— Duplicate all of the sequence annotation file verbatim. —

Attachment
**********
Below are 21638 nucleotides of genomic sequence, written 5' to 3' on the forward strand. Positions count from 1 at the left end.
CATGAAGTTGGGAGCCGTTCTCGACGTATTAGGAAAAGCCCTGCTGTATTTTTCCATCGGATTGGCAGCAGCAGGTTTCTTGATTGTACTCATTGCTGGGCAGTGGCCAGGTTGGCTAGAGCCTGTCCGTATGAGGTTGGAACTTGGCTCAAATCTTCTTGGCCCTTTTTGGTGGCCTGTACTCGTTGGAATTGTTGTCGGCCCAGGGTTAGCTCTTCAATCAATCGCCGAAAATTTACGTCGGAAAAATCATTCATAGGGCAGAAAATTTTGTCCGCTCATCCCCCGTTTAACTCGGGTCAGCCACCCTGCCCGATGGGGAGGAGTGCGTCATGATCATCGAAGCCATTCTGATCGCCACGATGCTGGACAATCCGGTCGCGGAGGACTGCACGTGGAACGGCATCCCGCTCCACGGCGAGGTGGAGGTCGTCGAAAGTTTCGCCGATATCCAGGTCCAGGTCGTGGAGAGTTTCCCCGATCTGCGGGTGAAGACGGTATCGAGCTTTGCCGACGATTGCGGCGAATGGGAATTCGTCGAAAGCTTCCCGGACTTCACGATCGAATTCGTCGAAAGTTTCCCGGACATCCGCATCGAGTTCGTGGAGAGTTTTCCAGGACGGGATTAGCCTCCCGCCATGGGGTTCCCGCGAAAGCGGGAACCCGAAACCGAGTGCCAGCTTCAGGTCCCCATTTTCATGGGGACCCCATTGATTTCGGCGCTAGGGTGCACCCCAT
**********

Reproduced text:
Below are 21638 nucleotides of genomic sequence, written 5' to 3' on the forward strand. Positions count from 1 at the left end.
CATGAAGTTGGGAGCCGTTCTCGACGTATTAGGAAAAGCCCTGCTGTATTTTTCCATCGGATTGGCAGCAGCAGGTTTCTTGATTGTACTCATTGCTGGGCAGTGGCCAGGTTGGCTAGAGCCTGTCCGTATGAGGTTGGAACTTGGCTCAAATCTTCTTGGCCCTTTTTGGTGGCCTGTACTCGTTGGAATTGTTGTCGGCCCAGGGTTAGCTCTTCAATCAATCGCCGAAAATTTACGTCGGAAAAATCATTCATAGGGCAGAAAATTTTGTCCGCTCATCCCCCGTTTAACTCGGGTCAGCCACCCTGCCCGATGGGGAGGAGTGCGTCATGATCATCGAAGCCATTCTGATCGCCACGATGCTGGACAATCCGGTCGCGGAGGACTGCACGTGGAACGGCATCCCGCTCCACGGCGAGGTGGAGGTCGTCGAAAGTTTCGCCGATATCCAGGTCCAGGTCGTGGAGAGTTTCCCCGATCTGCGGGTGAAGACGGTATCGAGCTTTGCCGACGATTGCGGCGAATGGGAATTCGTCGAAAGCTTCCCGGACTTCACGATCGAATTCGTCGAAAGTTTCCCGGACATCCGCATCGAGTTCGTGGAGAGTTTTCCAGGACGGGATTAGCCTCCCGCCATGGGGTTCCCGCGAAAGCGGGAACCCGAAACCGAGTGCCAGCTTCAGGTCCCCATTTTCATGGGGACCCCATTGATTTCGGCGCTAGGGTGCACCCCAT